a few notes

As I began to write these notes, this morning’s post by Robin at Dharma Bums immediately came to mind – and these lines in particular:

There are more stories than we can tell, so most of the time we don’t tell any of them at all, not about the goldfinches that gather in throngs under the birdfeeder and fly off in unison at any imagined hint of danger, nor the abundance of raspberries on this year’s canes, or the way the moonlight pours through the skylights and makes night into day.

How true. How to tell about the pairs of Rose-breasted Grosbeaks, Cardinals, Goldfinches and Purple Finches that spend entire days playing musical chairs at the sunflower seed feeder stuck to the window in the part of the house where I work? How to tell about Monarchs that have been busily laying eggs on the milkweed in the garden, or the Argiope spiders now beginning to spin their great orbs in the oldfield meadows? There’s so much going on that we must just observe and let much of what happens slip by without comment. However, I do try to record a few notes and share them here.

Today, I wanted to return to a couple of stories that have gradually unfolded over the past few weeks. You may remember mention of a Goldenrod Crab Spider (Misumena vatia) that I found hunting in the Black Walnut tree in our garden on July 8th. One of the odd things that I made note of at the time was a conspicuous scar on the spider’s “face” near its eyes. As it turned out, that observation of the strange marking made possible a further observation.

A few days ago, I suddenly thought of that spider and mused to myself over whether it might yet be found in the Black Walnut tree. I decided to take a look, not really expecting to find it there as I wouldn’t really consider a walnut tree to be the best habitat for this species. To my surprise, I found the very same spider within moments of studying the branches of the tree in the vicinity of my previous sighting (click on above image for larger view). This time, I found the spider guarding an egg case sealed inside of a walnut leaf. What an interesting surprise! I’ve been continuing to visit the spider and she’s sticking with her egg case, although sometimes wandering a couple of leaves away. I suppose that even spiders might get cabin fever and feel the need to stretch their legs. I’ll try to follow up on this story to see how long this spider remains on guard.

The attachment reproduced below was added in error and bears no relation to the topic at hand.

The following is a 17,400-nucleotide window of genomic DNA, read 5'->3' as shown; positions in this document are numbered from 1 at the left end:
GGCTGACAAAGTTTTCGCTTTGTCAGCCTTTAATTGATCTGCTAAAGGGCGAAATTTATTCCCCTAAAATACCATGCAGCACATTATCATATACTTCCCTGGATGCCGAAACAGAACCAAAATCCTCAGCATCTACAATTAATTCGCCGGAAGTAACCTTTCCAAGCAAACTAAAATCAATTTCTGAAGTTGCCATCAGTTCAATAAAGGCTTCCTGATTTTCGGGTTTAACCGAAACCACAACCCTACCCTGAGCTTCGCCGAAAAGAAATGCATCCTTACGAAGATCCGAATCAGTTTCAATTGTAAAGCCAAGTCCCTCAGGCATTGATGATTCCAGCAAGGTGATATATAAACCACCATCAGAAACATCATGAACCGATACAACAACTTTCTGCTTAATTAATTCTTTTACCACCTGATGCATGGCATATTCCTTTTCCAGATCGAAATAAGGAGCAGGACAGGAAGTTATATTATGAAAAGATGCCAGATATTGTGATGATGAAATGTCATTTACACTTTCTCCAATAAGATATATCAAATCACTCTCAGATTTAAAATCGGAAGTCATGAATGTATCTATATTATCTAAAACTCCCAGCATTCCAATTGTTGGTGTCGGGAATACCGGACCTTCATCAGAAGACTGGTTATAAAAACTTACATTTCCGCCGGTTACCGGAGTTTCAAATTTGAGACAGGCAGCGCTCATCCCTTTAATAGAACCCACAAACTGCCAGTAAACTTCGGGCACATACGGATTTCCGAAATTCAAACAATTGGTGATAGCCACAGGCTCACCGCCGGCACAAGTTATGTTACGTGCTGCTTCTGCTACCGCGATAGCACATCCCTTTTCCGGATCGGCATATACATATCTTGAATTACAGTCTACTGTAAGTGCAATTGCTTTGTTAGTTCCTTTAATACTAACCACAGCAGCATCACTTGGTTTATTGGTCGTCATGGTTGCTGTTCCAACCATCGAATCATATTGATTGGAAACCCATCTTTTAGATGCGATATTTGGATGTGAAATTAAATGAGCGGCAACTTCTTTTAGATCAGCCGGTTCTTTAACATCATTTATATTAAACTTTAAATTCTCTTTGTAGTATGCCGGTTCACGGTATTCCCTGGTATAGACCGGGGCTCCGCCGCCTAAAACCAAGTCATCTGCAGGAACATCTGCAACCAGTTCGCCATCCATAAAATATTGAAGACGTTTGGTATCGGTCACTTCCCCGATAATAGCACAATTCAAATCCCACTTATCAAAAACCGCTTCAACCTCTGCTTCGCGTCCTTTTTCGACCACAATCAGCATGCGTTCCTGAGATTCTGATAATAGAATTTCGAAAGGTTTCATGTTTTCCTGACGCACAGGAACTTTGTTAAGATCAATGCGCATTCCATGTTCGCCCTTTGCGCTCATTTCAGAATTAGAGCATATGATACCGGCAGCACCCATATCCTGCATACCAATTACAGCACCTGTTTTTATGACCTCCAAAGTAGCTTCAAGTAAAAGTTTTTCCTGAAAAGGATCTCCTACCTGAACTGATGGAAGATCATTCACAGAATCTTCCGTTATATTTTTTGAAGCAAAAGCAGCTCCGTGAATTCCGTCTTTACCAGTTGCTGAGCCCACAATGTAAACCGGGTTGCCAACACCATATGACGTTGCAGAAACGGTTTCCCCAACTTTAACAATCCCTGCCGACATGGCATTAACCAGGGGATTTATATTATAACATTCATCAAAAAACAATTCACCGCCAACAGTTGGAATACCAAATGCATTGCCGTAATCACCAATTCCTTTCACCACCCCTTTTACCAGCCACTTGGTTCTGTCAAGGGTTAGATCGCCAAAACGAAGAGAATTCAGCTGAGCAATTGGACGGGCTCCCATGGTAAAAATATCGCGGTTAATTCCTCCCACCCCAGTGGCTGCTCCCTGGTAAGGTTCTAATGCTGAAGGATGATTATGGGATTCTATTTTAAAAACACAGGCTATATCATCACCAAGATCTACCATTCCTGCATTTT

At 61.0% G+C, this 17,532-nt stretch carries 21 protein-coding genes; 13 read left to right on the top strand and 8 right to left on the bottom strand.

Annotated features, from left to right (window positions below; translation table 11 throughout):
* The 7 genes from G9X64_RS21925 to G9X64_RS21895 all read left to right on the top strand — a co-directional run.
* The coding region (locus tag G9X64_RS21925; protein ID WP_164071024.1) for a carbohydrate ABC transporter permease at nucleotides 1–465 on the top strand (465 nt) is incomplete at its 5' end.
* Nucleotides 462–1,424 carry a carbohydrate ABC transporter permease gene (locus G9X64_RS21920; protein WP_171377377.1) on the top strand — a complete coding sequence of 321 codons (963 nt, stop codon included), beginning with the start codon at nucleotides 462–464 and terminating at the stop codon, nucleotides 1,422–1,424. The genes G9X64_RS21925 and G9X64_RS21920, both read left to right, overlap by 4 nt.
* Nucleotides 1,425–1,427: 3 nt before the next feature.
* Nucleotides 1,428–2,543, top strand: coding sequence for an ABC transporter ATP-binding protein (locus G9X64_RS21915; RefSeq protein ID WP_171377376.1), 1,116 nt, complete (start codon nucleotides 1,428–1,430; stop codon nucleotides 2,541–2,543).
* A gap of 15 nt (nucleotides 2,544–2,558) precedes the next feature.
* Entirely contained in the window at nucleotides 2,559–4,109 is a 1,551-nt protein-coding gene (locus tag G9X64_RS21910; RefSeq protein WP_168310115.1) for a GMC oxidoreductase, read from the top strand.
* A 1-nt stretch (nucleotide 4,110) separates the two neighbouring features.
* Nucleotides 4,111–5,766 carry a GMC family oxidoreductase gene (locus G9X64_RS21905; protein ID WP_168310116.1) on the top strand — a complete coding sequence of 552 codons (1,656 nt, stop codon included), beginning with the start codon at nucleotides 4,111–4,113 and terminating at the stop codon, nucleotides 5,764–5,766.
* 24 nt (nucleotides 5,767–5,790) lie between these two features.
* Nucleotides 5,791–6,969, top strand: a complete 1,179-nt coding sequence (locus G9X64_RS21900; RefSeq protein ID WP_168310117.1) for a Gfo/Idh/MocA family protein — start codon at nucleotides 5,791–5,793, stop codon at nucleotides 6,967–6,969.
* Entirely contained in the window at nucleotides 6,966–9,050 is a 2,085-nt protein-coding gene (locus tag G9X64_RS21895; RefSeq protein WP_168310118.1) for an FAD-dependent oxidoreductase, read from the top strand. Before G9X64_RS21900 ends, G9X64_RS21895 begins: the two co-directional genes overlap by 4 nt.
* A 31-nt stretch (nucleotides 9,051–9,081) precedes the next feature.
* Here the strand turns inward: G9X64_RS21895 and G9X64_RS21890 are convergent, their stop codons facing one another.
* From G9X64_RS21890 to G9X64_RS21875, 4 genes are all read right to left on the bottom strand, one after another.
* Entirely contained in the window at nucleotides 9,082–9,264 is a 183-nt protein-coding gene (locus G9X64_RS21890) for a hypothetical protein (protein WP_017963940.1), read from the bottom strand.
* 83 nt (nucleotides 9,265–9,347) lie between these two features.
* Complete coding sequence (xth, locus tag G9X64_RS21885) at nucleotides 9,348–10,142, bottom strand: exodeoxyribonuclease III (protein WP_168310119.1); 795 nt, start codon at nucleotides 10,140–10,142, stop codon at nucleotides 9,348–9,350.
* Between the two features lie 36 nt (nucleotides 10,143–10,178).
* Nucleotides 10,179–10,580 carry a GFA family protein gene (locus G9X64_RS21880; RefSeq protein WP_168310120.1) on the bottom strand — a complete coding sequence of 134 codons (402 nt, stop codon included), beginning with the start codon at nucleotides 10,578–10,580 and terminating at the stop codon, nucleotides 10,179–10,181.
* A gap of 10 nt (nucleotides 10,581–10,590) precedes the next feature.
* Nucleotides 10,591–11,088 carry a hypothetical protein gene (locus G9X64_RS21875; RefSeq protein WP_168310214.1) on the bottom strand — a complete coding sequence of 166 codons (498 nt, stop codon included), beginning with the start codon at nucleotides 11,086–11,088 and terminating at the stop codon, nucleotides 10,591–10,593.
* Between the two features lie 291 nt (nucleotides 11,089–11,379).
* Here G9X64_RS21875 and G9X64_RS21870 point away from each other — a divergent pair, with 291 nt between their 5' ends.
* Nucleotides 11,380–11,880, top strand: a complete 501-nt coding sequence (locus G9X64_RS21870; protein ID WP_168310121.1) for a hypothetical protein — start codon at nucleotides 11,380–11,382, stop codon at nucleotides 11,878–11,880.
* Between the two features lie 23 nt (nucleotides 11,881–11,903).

The other closely related story which has now come to an end of sorts, is that of other Misumena vatia spider that I’ve been watching since June 29th. She’s gone! Sometime after July 24th, she disappeared from her carefully sealed egg case (see above). I’ll have another look for her today, but my guess is that she either died, was captured by some predator insect, or has moved on. So, that makes about 26 days of vigil, not counting any days preceding my first sighting of the spider on June 29th. I’ll be posting my observations on both of these spiders at Spider WebWatch later today.

Here’s one of those “other” stories that almost didn’t make the cut, but that is a continuation of the post I wrote on on Saturday. In part, I wrote about things not seen until I load my photos into the computer. The photo below illustrates this phenomenon. Last week, while wandering about looking for Monarch caterpillars on milkweed, I happened to spy what I thought was a brightly coloured beetle — a very tiny one that looked like a miniature firefly, but with bright orange markings on its abdomen. I snapped a few quick photos, then continued with my search for caterpillars. After downloading my photos and getting the images up on my screen, I got to the shots of the tiny beetle only to find that the “orange markings” were not markings at all, but an assortment of parasitic red mite larvae! Clearly, I need to wear my reading glasses while wandering about, but they’re just a nuisance as I don’t need them for regular vision or photography. And would I have seen the mites even if I’d been wearing glasses? My guess is “no”. Some small creatures are not meant to be easily seen by the giants that lumber about through fields and forests.